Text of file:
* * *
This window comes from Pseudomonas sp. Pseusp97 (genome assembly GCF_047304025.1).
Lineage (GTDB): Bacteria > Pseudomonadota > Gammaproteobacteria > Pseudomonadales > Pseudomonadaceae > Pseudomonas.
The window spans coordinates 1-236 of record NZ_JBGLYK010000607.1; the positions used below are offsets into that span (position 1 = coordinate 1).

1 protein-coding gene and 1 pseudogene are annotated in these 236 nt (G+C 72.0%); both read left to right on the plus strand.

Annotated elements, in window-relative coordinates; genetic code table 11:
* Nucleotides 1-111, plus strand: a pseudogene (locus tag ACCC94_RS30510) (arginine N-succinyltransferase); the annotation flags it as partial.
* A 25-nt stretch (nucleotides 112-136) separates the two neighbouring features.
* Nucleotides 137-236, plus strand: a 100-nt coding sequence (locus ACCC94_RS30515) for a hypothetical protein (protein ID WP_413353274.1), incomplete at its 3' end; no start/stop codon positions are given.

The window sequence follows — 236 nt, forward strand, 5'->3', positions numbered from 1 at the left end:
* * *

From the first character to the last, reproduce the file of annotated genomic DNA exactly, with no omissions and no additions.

This window comes from Pseudomonas sp. Pseusp97 (genome assembly GCF_047304025.1).
Lineage (GTDB): Bacteria > Pseudomonadota > Gammaproteobacteria > Pseudomonadales > Pseudomonadaceae > Pseudomonas.
The window spans coordinates 1-236 of record NZ_JBGLYK010000607.1; the positions used below are offsets into that span (position 1 = coordinate 1).

1 protein-coding gene and 1 pseudogene are annotated in these 236 nt (G+C 72.0%); both read left to right on the plus strand.

Annotated elements, in window-relative coordinates; genetic code table 11:
* Nucleotides 1-111, plus strand: a pseudogene (locus tag ACCC94_RS30510) (arginine N-succinyltransferase); the annotation flags it as partial.
* A 25-nt stretch (nucleotides 112-136) separates the two neighbouring features.
* Nucleotides 137-236, plus strand: a 100-nt coding sequence (locus ACCC94_RS30515) for a hypothetical protein (protein ID WP_413353274.1), incomplete at its 3' end; no start/stop codon positions are given.

The window sequence follows — 236 nt, forward strand, 5'->3', positions numbered from 1 at the left end: